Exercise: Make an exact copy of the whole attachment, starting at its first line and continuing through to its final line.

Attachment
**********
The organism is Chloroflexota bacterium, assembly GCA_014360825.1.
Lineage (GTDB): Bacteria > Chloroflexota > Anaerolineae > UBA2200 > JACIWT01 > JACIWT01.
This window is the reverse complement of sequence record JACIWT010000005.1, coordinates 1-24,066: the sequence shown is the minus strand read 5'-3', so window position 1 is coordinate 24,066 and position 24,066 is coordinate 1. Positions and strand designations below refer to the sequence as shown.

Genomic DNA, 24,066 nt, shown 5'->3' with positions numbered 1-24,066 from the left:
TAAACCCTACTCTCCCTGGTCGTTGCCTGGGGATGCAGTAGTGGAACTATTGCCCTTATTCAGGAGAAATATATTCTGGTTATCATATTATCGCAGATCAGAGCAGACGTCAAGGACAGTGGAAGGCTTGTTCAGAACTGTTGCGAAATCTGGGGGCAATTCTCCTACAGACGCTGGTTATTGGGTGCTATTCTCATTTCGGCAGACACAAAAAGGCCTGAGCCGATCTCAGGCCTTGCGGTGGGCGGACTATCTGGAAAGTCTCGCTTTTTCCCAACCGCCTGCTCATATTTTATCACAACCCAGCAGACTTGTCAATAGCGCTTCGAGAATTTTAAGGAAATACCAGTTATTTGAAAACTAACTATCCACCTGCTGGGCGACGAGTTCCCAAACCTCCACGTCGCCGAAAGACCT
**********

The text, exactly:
The organism is Chloroflexota bacterium, assembly GCA_014360825.1.
Lineage (GTDB): Bacteria > Chloroflexota > Anaerolineae > UBA2200 > JACIWT01 > JACIWT01.
This window is the reverse complement of sequence record JACIWT010000005.1, coordinates 1-24,066: the sequence shown is the minus strand read 5'-3', so window position 1 is coordinate 24,066 and position 24,066 is coordinate 1. Positions and strand designations below refer to the sequence as shown.

Genomic DNA, 24,066 nt, shown 5'->3' with positions numbered 1-24,066 from the left:
TAAACCCTACTCTCCCTGGTCGTTGCCTGGGGATGCAGTAGTGGAACTATTGCCCTTATTCAGGAGAAATATATTCTGGTTATCATATTATCGCAGATCAGAGCAGACGTCAAGGACAGTGGAAGGCTTGTTCAGAACTGTTGCGAAATCTGGGGGCAATTCTCCTACAGACGCTGGTTATTGGGTGCTATTCTCATTTCGGCAGACACAAAAAGGCCTGAGCCGATCTCAGGCCTTGCGGTGGGCGGACTATCTGGAAAGTCTCGCTTTTTCCCAACCGCCTGCTCATATTTTATCACAACCCAGCAGACTTGTCAATAGCGCTTCGAGAATTTTAAGGAAATACCAGTTATTTGAAAACTAACTATCCACCTGCTGGGCGACGAGTTCCCAAACCTCCACGTCGCCGAAAGACCT